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For all of you who have taken the time to help me & explain your hardships, I wish the best for you & your loved ones. Wish I could help you all thru these hard times, as you all are helping me.
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Reply to hemmi0684
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This is so sad. He is not really living
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Reply to shad250
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Some more heart felt suggestions. Thanks sooon-much! Ya know my email address hd=Harley Davidson (yes I'm one of those) n=and & stars= I'm a amateur astronomer! Not so much of either since Dad got sick.
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Reply to hemmi0684
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"He gets tired / frustrated on the phone after 10 minutes or so" might also be part of the disease along with the fact that your dad's hearing isn't good. Maybe you need to realize that talking to your Dad for 10 minutes is a positive and "Good" phone conversation.

On her "Good Days", my Mom can talk for 15- 20 minutes on the telephone before she no longer makes any sense at all and I have to end the phone conversation or she hangs up. Mom used to CALL ME everyday, but as her disease progresses, she rarely calls me except when she is upset about something. My brother lives 8 hours away and he calls Mom every weekend. After about 15 minutes, Mom would stop talking and my brother could not get her to say anything else. It took us a while to figure out that Mom had either gotten tired or disinterested in the conversation, or more likely, FORGOTTEN that she was talking to someone on the phone and had laid the phone down on the bed or table. :) Since she could not see anyone sitting or standing next to her, she assumes that there is nobody around and puts the phone down. Sometimes she has little or no concept of how the phone works and can't understand who the voice is that she is hearing. So it doesn't make sense to talk to her on the phone on those days.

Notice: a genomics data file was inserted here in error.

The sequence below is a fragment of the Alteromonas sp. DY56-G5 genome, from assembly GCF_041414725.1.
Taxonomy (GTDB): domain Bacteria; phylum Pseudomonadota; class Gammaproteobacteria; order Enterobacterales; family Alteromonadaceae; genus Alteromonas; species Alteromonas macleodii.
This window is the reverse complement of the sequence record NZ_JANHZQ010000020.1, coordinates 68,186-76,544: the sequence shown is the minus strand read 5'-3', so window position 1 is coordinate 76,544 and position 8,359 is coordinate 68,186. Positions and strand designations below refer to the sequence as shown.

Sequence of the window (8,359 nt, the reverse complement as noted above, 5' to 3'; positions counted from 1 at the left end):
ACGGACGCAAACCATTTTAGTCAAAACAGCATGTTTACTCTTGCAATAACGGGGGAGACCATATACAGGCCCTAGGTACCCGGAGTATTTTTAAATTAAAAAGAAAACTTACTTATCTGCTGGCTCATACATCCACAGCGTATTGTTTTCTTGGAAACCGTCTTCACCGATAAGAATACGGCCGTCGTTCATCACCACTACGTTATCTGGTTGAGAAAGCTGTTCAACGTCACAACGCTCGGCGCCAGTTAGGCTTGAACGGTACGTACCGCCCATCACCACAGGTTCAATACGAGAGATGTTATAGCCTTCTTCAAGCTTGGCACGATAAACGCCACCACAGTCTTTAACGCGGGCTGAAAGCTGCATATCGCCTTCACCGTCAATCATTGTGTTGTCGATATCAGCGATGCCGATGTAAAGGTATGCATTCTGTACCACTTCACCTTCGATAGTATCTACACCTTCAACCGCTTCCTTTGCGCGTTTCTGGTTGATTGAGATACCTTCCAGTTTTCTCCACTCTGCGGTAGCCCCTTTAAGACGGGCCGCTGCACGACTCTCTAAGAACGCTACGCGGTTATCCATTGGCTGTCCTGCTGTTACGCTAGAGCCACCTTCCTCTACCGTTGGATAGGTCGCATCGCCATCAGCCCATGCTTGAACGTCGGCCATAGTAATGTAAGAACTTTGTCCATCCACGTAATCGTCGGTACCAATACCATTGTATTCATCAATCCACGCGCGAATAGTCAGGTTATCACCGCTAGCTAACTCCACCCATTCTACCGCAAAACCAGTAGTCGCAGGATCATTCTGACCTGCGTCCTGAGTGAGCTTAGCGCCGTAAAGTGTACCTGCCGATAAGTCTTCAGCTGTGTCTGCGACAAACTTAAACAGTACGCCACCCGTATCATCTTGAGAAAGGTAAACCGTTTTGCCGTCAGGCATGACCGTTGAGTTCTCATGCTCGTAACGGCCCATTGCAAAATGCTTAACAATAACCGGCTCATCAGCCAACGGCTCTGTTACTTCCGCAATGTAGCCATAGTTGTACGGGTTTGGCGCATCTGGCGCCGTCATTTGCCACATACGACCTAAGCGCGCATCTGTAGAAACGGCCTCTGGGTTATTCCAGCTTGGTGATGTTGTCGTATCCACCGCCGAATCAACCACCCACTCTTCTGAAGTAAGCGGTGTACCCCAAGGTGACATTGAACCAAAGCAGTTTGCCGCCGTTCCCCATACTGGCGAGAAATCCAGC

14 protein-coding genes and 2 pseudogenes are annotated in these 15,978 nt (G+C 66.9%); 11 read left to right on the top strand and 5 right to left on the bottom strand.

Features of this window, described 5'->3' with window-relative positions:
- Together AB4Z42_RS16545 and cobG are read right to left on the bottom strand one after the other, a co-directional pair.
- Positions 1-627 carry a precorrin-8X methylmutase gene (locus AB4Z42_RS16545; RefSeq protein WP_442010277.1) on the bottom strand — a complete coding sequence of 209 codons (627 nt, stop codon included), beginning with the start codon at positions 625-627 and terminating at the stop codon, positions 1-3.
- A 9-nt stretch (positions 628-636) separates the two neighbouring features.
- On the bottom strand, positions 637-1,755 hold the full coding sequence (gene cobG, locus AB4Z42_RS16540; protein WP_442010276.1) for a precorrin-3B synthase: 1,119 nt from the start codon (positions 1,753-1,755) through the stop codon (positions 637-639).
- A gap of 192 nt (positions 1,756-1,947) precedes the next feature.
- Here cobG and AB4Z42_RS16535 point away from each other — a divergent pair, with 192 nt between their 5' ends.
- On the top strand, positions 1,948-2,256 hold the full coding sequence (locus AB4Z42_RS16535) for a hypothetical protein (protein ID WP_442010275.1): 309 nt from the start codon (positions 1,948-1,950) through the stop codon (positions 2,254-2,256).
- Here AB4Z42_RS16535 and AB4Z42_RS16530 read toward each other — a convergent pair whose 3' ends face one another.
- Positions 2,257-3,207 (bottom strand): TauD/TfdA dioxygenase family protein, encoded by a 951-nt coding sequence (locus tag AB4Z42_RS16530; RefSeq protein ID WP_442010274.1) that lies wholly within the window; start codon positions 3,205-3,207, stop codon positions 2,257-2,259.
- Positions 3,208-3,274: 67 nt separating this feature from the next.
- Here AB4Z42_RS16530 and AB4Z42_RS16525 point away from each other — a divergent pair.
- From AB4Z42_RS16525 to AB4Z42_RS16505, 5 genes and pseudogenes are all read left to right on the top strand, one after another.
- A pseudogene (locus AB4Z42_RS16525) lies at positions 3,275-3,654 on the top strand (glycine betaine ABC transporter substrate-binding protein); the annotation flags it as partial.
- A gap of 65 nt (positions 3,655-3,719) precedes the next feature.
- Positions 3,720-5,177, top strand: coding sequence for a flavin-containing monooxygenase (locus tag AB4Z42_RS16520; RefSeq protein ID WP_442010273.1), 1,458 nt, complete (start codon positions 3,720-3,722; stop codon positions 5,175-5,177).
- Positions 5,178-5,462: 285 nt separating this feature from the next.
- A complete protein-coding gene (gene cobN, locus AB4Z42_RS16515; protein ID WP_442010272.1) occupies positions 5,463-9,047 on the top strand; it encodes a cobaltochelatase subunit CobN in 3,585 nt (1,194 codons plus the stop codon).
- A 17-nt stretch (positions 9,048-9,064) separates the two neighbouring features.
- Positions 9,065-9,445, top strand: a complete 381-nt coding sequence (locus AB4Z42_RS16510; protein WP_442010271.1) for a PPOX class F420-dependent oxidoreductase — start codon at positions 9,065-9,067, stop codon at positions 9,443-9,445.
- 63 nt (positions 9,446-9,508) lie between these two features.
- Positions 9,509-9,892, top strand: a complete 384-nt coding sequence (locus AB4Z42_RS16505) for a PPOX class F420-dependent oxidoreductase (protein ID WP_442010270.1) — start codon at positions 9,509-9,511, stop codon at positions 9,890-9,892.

You have been given some great advice. It isn't easy living so far away from your Father. I think that you have a positive outlook on the disease that is affecting your father and will it may be frustrating at times. Remember all of the good times that you have had with him. God Bless.
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Reply to DeeAnna
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And BTW....I’m a son also. The last man standing.......
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Reply to Windyridge
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There is no agreeable solution to this. Being so far away makes it worse. I’m in the same boat with my dad, 12 hours away and in memory care.

You have to understand that you can no longer reason with him. If it weren’t for the meds my dad gets he would have probably killed someone by now.

You can’t fix this. You do the best you can. And as others have said, fibbing is necessary at this point. My dad will be very nice to me then 5 minutes later tell anyone in earshot how I stole his car and money. Ya just gotta roll with it.

I don’t even try to talk to him on the phone now. Just check in with staff and make the trip when I can. He’s a pretty sweet guy most of the time but he can be a handful.
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Reply to Windyridge
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So glad to hear from you all so soon. I spent a couple hrs on the phone with the care center this morning & come to the conclusion they aren't going to help much? I'm going to start making more calls to Dad (we are 1,700 miles apart), with a real effort to apply all your great suggestions. He gets tired / frustrated on the phone after 10 minutes or so, as his hearing is so poor. The Son trying to help his father... long distance. You ALL have a good weekend.